Japanese Literature

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Nov
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Japanese Literature

Postby Nov » 2004-03-15, 17:50

Hello everybody!

Ok, I guess there won't be so many replys to this :) Nevertheless it's worth asking: Do you know any books or authors of Japanese literatures?
I really didn't read many books from Japan so far (and not in Japanese), so I'd like to hear your recommendations and share opinions with you...

Have a nice day :)

Nov


Hallo zusammen!
Na gut, ich fürchte, es werden hier nicht sehr viele Antworten kommen :) Aber fragen kostet nichts: Kennt ihr irgendwelche Bücher oder Autoren der japanischen Literatur?
Ich habe bis jetzt noch nicht sehr viele Bücher aus Japan gelesen (und auch nicht auf Japanisch), deshalb würde ich gerne eure Empfehlungen hören und Meinungen austauschen...

Schönen Tag noch :)

Nov


こんにちは皆さん
日本の文学の本を読みましたか?あたしはまだあまり読みませんでした。そして日本語では読めません。本を薦めて(すすめて)くださいね。
またね ^_^

....and correct my japanese!! :oops:
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Re: Japanese Literature

Postby mind » 2004-03-16, 6:34

Nov wrote:Ok, I guess there won't be so many replys to this :) Nevertheless it's worth asking: Do you know any books or authors of Japanese literatures?
I really didn't read many books from Japan so far (and not in Japanese), so I'd like to hear your recommendations and share opinions with you...

You must be kidding! Japanese have one of the best literature traditions.

In a more or less chronological order:

Japanese classics:
'The Tale of Genji' by Murasaki Shikibu;
'Pillow book' by Sei Shonagon;

XX century classics:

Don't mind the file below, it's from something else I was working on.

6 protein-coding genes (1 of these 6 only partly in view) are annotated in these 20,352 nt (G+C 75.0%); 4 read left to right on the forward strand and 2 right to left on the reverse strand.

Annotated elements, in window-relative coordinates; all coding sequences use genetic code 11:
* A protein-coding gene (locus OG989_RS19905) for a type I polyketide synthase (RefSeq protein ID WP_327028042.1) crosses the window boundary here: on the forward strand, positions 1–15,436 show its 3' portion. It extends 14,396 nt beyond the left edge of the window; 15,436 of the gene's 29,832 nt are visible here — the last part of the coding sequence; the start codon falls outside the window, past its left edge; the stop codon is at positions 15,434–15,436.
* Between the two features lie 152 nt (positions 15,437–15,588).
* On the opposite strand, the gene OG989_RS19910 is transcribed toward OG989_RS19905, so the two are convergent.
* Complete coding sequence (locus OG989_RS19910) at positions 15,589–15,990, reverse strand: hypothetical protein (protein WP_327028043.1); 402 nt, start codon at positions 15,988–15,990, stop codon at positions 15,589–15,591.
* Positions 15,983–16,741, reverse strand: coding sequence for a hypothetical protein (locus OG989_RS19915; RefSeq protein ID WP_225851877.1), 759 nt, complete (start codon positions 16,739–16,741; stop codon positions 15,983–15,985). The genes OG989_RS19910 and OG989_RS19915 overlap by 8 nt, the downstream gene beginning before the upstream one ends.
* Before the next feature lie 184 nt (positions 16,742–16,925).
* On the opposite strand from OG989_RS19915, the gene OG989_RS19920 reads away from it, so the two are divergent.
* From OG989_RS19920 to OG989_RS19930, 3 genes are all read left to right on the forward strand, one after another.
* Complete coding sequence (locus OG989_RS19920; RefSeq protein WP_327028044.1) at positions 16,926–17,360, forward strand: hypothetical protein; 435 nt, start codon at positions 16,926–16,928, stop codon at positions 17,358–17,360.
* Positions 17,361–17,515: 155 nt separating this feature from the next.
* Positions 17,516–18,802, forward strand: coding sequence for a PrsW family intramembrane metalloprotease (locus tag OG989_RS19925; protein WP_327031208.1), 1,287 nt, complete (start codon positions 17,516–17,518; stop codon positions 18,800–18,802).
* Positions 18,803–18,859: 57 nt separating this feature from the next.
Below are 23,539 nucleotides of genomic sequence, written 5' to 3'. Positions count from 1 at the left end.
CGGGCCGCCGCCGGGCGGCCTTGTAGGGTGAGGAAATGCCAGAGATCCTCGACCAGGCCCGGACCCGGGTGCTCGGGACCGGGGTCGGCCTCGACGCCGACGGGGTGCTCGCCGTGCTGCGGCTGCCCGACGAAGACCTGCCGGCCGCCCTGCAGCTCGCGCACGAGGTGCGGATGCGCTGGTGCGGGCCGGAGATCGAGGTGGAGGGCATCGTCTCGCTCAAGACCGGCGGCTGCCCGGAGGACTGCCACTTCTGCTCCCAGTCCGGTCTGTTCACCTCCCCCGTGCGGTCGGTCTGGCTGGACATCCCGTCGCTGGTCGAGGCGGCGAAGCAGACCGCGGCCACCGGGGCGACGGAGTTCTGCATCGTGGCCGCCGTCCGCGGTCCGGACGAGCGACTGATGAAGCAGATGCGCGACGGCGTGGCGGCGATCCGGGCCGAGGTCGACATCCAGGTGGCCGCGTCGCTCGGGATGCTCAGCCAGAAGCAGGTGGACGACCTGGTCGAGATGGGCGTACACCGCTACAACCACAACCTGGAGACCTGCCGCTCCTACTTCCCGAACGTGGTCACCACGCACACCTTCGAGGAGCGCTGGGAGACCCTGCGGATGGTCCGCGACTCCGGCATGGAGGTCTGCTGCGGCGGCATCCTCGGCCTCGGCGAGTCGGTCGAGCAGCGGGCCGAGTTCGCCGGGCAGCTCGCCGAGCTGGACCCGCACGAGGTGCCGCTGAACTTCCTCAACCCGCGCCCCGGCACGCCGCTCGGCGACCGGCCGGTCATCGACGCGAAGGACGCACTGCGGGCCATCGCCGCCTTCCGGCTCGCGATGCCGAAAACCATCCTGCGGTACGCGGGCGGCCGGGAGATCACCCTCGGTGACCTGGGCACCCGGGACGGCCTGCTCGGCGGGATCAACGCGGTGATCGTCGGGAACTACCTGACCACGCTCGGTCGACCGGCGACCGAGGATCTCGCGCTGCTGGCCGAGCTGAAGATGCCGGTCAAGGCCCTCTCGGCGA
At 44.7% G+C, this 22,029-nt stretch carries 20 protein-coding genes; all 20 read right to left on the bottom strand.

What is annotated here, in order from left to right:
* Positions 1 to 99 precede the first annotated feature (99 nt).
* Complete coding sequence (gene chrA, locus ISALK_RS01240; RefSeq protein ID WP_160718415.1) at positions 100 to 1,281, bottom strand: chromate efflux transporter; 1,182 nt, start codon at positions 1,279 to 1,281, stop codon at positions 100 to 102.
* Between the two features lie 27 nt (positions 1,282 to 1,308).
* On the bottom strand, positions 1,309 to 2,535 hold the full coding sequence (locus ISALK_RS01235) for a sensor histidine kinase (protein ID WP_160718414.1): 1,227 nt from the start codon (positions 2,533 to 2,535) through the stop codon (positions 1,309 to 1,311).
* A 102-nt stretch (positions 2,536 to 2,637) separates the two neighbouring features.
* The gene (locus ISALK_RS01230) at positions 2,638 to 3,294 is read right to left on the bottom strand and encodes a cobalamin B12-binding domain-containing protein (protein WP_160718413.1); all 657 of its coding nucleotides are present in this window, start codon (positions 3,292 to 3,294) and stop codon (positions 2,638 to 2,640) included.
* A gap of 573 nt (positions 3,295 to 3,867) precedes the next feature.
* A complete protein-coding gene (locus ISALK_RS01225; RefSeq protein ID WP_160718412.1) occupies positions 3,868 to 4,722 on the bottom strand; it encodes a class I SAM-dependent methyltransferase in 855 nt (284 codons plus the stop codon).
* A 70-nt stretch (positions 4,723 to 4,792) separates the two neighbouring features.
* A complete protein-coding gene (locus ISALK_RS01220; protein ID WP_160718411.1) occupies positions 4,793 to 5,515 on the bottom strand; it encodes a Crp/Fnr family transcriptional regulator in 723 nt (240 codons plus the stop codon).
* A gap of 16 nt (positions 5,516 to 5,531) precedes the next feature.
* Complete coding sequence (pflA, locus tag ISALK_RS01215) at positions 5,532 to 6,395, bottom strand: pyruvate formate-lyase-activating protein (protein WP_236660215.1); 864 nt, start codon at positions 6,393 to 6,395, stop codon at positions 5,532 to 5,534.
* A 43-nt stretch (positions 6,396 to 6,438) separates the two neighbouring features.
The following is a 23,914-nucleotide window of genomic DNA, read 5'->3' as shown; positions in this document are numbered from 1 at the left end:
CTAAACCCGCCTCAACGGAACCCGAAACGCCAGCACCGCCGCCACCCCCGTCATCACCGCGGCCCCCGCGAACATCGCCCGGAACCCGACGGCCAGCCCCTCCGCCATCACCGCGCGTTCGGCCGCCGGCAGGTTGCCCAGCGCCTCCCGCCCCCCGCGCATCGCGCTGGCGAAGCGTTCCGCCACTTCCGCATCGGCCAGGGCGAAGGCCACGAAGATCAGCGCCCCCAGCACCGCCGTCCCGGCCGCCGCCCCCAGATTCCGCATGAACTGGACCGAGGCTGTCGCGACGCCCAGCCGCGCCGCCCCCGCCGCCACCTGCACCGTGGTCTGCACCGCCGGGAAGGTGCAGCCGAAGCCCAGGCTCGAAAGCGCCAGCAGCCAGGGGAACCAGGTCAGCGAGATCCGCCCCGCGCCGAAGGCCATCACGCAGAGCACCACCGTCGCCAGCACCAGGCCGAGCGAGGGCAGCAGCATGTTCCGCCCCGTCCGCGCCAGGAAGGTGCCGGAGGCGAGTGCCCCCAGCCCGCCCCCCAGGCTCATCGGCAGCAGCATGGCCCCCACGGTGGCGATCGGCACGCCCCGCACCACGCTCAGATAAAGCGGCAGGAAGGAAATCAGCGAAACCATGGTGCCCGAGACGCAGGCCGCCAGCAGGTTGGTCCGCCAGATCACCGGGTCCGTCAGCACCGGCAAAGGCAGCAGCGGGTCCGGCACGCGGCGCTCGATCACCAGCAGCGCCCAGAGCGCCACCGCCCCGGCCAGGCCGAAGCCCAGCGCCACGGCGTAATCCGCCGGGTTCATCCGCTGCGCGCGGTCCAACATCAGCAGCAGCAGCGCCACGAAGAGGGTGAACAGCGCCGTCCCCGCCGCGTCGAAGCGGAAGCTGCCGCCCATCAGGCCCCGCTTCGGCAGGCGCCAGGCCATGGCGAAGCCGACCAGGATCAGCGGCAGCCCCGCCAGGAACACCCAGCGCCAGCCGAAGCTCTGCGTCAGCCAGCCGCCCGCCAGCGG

Rynosuke Akutagawa, Kobo Abe, Kenzaburo Oe, Yukio Mishima.

Detective stories by Edogawa Rampo.

Science fiction by Sakyo Komatsu.

Modern novels by Haruki Murakami.

And this is only a selection, only the absolutely best ones...
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Postby darkina » 2004-03-16, 20:17

Uh... I only know Banana Yoshimoto, but it's a bit mainstream I think...and her books end up irritating me...
век живи, век учись, а дураком помрешь

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Guest

Postby Guest » 2004-03-21, 14:33

There was an important modern writer Kawabata Yasunari...

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Postby duko » 2004-03-27, 8:42

Anonymous wrote:There was an important modern writer Kawabata Yasunari...

... Nobel Prize in literature, '68. I recommend him.

edit: typo corrected
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Postby Zaduma » 2004-03-27, 17:56

duko wrote:
Anonymous wrote:There was an important modern writer Kawabata Yasunari...

... Nobel Prize in literature, '68. I recommend him.

edit: typo corrected

Yep it was me posting this message, sorry that it results anonymous... His point of view was somehow fresh and I was surprised about what he wrote... Same year (1968) a great Polish writer Gombrowicz had to receive Nobel Prize, but all press was saying about him as a 100% candidate so the Academy punished him casting him away... (but I think I mencionned it already somewhere on the forum...)

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The best popular Japanese writer is Edogawa Ranpo

Postby manchuria » 2004-05-03, 0:48

He wrote a lot of detective novels which are totally amazing, but im not sure they will be published in euro and US...

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Re: Japanese Literature

Postby Maja » 2004-05-03, 11:49

mind wrote:You must be kidding! Japanese have one of the best literature traditions.

Indeed!
I've read only three authors: Shikibu, Abe and Mishima. In Slovene, of course!

Among them Yukio Mishima (real name Hiraoka Kimitake) was quite a person. He was a strong defender of traditional Japanese moral values.